A beautiful matched pair of French Ivory and peacock stone back combs, part of a matching suite
CONDITION: good vintage condition
SIZE: 2 ins h x 4 ins w (5 x 10 cm)
APPROXIMATE DATE: 1890s – 1900s
MATERIALS: French Ivory/celluloid (an early form of collectible plastic), It contains no materials from an endangered species. Metal, glass stones
This beautiful early Art Nouveau matched paid of side combs is part of a suite comprising a large back comb and two side combs. These suites were very popular during the Gibson Girl era around the turn of the 20th century. However they are not suited to modern hair dressing and experience has taught me that it is better to sell the back and side combs separately. So I am selling the matching side combs separately in my shop.
The combs are made in French ivory, which is a synthetic material containing no elements from an endangered species. Each has a gently scalloped heading and is set with four large spherical “peacock” cabochons, which were popular with Art Nouveau jewellers. Each stone has a border of clear rhinestones.
Side combs, as their name implies, were placed at either side of the dressing to support the high chignon.
The “Gibson Girl” hair dressing was named after the drawings of the American artist Charles Dana Gibson and was very influential in fashion around the turn of the 20th century. The hair was swept up into a padded cottage loaf type of arrangement, sometimes with a few wispy curls left hanging at the sides or back. In order to help support this arrangement, as well as the huge hats of the period, large barrettes, back combs, and suites of matching combs were popular.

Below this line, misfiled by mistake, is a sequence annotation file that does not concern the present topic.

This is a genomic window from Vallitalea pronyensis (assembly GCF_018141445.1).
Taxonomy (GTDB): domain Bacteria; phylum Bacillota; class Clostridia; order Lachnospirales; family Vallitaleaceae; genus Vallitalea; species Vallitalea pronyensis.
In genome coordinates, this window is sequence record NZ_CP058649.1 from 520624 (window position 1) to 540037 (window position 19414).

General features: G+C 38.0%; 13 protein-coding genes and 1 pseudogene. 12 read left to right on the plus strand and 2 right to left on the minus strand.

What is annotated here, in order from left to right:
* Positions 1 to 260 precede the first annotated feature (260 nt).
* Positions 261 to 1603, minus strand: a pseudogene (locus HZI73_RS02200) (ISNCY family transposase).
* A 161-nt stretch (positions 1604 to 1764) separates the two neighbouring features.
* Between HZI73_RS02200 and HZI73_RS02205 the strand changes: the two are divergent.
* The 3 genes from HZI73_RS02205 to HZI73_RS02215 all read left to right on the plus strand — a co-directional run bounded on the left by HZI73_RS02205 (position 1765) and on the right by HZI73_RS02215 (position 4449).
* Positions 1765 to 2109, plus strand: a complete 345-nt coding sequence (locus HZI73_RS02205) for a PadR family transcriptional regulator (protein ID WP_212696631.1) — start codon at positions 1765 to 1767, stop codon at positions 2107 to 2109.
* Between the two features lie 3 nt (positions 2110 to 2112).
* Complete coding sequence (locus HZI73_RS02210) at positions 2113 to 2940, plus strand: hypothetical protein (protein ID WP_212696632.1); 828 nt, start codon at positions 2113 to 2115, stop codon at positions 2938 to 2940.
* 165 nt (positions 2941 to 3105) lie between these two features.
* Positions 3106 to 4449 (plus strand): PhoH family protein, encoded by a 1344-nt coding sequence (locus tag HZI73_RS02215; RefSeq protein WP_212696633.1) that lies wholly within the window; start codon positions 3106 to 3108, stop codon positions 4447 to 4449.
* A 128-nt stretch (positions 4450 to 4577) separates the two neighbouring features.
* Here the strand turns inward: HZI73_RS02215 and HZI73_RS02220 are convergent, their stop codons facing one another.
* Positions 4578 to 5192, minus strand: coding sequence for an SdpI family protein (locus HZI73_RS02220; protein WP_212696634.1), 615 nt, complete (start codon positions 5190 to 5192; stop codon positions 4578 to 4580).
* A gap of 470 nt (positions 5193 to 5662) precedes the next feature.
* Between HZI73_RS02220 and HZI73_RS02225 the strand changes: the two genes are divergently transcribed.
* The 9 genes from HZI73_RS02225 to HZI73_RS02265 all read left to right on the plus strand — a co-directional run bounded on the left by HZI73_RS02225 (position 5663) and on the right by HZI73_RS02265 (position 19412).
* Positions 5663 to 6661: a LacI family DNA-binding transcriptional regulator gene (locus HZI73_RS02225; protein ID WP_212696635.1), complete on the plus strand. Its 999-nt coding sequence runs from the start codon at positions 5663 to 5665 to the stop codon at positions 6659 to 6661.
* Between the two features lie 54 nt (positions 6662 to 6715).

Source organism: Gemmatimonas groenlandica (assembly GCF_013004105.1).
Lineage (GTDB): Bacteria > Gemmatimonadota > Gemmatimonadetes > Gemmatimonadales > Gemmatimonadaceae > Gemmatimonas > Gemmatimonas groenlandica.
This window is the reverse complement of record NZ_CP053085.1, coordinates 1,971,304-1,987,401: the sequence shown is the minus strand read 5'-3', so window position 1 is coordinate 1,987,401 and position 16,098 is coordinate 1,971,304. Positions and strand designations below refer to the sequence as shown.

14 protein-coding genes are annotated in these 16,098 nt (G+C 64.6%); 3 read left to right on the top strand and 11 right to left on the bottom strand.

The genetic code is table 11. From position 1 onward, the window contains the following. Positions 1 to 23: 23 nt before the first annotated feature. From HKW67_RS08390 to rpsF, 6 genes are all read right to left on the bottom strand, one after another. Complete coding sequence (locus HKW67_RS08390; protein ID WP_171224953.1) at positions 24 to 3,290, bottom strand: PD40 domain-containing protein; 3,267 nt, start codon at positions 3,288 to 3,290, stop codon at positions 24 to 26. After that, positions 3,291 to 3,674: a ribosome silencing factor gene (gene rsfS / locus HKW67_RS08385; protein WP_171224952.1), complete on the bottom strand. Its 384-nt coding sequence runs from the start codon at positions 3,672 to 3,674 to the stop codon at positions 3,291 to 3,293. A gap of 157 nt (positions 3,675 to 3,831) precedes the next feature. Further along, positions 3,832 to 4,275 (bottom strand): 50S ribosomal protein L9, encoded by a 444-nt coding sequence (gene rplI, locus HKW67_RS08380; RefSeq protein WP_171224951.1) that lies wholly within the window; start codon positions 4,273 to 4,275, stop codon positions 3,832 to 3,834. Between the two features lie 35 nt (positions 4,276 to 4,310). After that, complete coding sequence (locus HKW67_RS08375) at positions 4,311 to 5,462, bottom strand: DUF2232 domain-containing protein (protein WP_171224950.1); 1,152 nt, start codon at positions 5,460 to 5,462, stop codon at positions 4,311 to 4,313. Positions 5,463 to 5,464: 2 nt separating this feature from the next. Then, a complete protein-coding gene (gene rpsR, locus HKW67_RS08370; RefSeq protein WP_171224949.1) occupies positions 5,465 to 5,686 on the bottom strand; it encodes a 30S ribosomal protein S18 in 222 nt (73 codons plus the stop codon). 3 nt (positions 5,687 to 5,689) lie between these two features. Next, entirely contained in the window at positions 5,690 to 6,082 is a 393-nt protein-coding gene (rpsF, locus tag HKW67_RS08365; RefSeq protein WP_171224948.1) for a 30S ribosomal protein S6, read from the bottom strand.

The collage photograph shows several illustrations taken from contemporary sources and depicts similar ornaments. This and the photographs on the mannequin show how they were placed in the hair styles of the day.
The peacock, one of the favourite themes in Art Nouveau jewellery design, is a symbol of beauty and dignity. It also represents immortality in religious symbolism. This is said to be from the annual renewing of its feathers; or from the fact that its starry tail rendered the peacock sacred to Juno, the immortal queen of the heavens.
Peacock Eye is a name that was given to a rare antique Bohemian lamp work foil glass because it was made to resemble the eye of the peacock feather. The glass was first made in the late 19th century in the town of Gablonz in northern Bohemia (now Czech Republic). Bohemia or Czech glass is known worldwide for their high quality and beautiful artistic glass. The making of this glass was very labour intensive, so these stones were used in either precious metal or in very fashionable costume jewelry settings including the styles of Art Nouveau, Egyptian Revival, Arts and Crafts, and also in the vintage jewelry era. The stones were exported to other countries such as Germany and England where they were used to make some beautiful quality jewelry.
Peacock Eye foil glass was made in several shapes of beads and cabochons and can even be found used in fashionable buttons. The glass was made with green glass over foil with cobalt blue dots in the centre. Keep in mind, just because a stone has green and cobalt blue glass does not make it Peacock Eye. The green foil with the cobalt blue dot is the determining factor. There are many collectors of this beautiful antique glass and any pieces that adorn it will bring a high premium.
The collage photograph shows several illustrations taken from contemporary sources and depicts similar ornaments and how they were placed in the hair styles of the day.
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